Birth: 1817 Newfield, Tompkins County

New York, USA

Death: 7 March 1884
Winona County
Minnesota, USA

Daughter of Eli Hammell of New York and Ellen Hammell of Ireland (maiden name unknown).

Maria A. “Mary” Hammell married Abraham Linderman on 26 November 1834 in Newfield Twp, Tompkins County, New York.

Moved to Kane County, Illinois between 1837-8 with Abraham’s father, Ezekiel Linderman.

Moved to Winona, Winona County, Minnesota in 1856.

Maria A Mary <i>Hammell</i> Linderman





The old Linderman Home place was at: 231 E. Mark St., Winona, Winona County, Minnesota.

Mary & Abraham had one daughter, Mary Linderman.

The Linderman’s were Lutheran.

1865 Census for Winona, Minnesota shows:
name:Abraham Linderman
event date:1865
event place:Winona, 02, Winona, Minnesota, United States
family number:162
line number:72
film number:565716
digital folder number:004539664
image number:00891
Household Gender Age Birthplace
A Linderman M
Mary Linderman F
Joseph James M
Lizzie James F
Mary Linderman F
John Freeborn M
(source citation: website)

name: Mary Linderman
gender: Female
burial date:
burial place:
death date: 07 Mar 1884
death place: Winona City, Winona County, Minnesota
age: 67
birth date: 1817
race: White
marital status: Married
spouse’s name:
father’s name:
father’s birthplace:
mother’s name:
mother’s birthplace:
indexing project (batch) number: B59705-5
system origin: Minnesota-EASy
gs film number: 1377829
reference id: 159
Citing this Record”Minnesota, Deaths and Burials, 1835-1990,” index, FamilySearch ( : accessed 04 Mar 2013), Mary Linderman, 07 Mar 1884.

“Mary Linderman, wife of A. Linderman, died on the 7th. inst., at her home in this city in her 69th. year. As Mr. and Mrs. Linderman came to reside in Winona in April, 1856, her death takes another from the already diminished list of old settlers.For the past year Mrs. Linderman has been a sufferer from the disease which finally terminated in dropsy and death, but had the unremitting attention of the members of her family and other kind friends.Mrs. Linderman was a woman of marked industry and force of character, and many can testify to her great kindness of heart.A large company of friends were present at the funeral and followed the remains to their resting place in Woodlawn Cemetery, Winona, Minnesota.” (source publication: Winona Daily Republican Newspaper; Date: 1884 March 10; Page 3)

Family links:
Abraham Linderman (1811 – 1891)

Mary Linderman (1859 – 1924)

Woodlawn Cemetery
Winona County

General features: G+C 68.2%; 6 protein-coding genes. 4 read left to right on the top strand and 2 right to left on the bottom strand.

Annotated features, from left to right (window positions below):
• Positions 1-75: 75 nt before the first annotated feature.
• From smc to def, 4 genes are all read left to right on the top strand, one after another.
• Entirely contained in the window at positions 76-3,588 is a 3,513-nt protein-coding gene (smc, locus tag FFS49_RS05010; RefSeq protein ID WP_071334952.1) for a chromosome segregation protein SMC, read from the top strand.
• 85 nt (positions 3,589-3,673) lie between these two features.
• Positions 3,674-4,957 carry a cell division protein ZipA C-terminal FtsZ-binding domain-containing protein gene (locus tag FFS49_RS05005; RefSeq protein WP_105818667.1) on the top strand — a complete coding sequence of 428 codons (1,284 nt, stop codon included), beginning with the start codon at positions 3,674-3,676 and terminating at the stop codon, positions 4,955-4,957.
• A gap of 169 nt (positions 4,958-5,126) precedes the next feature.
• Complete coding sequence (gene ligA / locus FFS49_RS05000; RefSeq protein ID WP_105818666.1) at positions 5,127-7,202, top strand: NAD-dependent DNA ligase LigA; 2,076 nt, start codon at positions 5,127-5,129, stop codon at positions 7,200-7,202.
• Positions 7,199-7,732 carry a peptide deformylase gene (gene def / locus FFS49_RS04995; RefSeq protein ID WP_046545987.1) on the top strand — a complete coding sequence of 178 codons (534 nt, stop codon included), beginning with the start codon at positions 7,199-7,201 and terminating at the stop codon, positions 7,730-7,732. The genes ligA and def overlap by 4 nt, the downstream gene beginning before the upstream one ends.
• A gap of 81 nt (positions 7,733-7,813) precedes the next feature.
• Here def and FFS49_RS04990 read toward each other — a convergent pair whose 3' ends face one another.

Minnesota, USA

Created by: TEXAS TUDORS
Record added: Aug 21, 2007
Find A Grave Memorial# 21069161

Scottish Christmas Traditions

According to Friends of, “The Vikings stuffed their faces with vast quantities of food and drink after which they stumbled off into the winter night to light a huge bonfire in the goddess’ honour. Today, fire and light plays a major part in Yule celebrations in many areas of Scotland from Biggar to Shetland.

When William of Normandy conquered England in 1066 the English Princess Margaret fled north and was shipwrecked on the Scottish coast. Her Christian influence helped turn the previously pagan Yuletide season into a celebration of the birth of Jesus Christ.”
scottish-santa-christmasScottish Christmas Tree
The traditional Scottish Christmas Day MenuSeeing a beautifully-laid table for Christmas Dinner is a sight to behold. One tradition we still have is the use of Christmas Crackers. These are pulled, and create a wee ‘bang’ and inside is a variety trinkets such as a joke, a wee toy or gift (depends on the quality of the cracker) and the inevitable paper hat. EVERYONE (yes, I thin almost everyone)sits though Christmas Dinner wearing a silly paper hat! (see the picture of the Christmas Cracker with the mince pies)Over the years many main dishes have become traditional for Christmas Dinner. Roast Turkey is still in my opinion the most popular, but whether in a family home, restaurant or Hotel, many other dishes are often on the menu.


Starters: Perhaps it’s because of the cold weather, but soup is often served as a starter. It could be Cock O Leekie Soup. traditional-scottish-christmas-turkey

Hello World!

fairy-pools-skye-scotlandIsle of Bute, Rothesay, Scotland

Welcome to my Scottish Roots. Mother had told me that we were German, Norwegian, Luxembourgian, and my daddy was Moravian, but I have discovered that I am also Scottish, Irish, English, French, Danish, and Finnish.